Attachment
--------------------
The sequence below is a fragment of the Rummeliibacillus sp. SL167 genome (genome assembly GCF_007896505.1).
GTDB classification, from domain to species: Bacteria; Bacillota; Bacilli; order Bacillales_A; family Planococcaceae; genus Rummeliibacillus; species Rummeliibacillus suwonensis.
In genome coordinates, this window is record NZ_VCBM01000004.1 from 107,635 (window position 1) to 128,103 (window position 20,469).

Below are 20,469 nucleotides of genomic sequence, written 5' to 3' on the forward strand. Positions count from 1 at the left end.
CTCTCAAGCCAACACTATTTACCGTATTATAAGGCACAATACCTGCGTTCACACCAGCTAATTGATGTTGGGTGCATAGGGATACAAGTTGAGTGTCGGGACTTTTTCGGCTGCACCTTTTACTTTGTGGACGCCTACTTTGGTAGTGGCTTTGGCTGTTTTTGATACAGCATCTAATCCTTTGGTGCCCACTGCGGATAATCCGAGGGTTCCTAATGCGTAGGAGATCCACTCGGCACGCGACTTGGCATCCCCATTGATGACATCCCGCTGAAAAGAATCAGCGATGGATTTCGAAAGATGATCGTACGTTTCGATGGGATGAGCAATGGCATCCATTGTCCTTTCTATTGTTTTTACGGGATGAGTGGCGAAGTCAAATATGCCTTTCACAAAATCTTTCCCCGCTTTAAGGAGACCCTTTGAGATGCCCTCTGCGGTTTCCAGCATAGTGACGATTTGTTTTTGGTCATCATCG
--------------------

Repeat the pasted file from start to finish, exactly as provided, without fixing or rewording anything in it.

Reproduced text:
The sequence below is a fragment of the Rummeliibacillus sp. SL167 genome (genome assembly GCF_007896505.1).
GTDB classification, from domain to species: Bacteria; Bacillota; Bacilli; order Bacillales_A; family Planococcaceae; genus Rummeliibacillus; species Rummeliibacillus suwonensis.
In genome coordinates, this window is record NZ_VCBM01000004.1 from 107,635 (window position 1) to 128,103 (window position 20,469).

Below are 20,469 nucleotides of genomic sequence, written 5' to 3' on the forward strand. Positions count from 1 at the left end.
CTCTCAAGCCAACACTATTTACCGTATTATAAGGCACAATACCTGCGTTCACACCAGCTAATTGATGTTGGGTGCATAGGGATACAAGTTGAGTGTCGGGACTTTTTCGGCTGCACCTTTTACTTTGTGGACGCCTACTTTGGTAGTGGCTTTGGCTGTTTTTGATACAGCATCTAATCCTTTGGTGCCCACTGCGGATAATCCGAGGGTTCCTAATGCGTAGGAGATCCACTCGGCACGCGACTTGGCATCCCCATTGATGACATCCCGCTGAAAAGAATCAGCGATGGATTTCGAAAGATGATCGTACGTTTCGATGGGATGAGCAATGGCATCCATTGTCCTTTCTATTGTTTTTACGGGATGAGTGGCGAAGTCAAATATGCCTTTCACAAAATCTTTCCCCGCTTTAAGGAGACCCTTTGAGATGCCCTCTGCGGTTTCCAGCATAGTGACGATTTGTTTTTGGTCATCATCG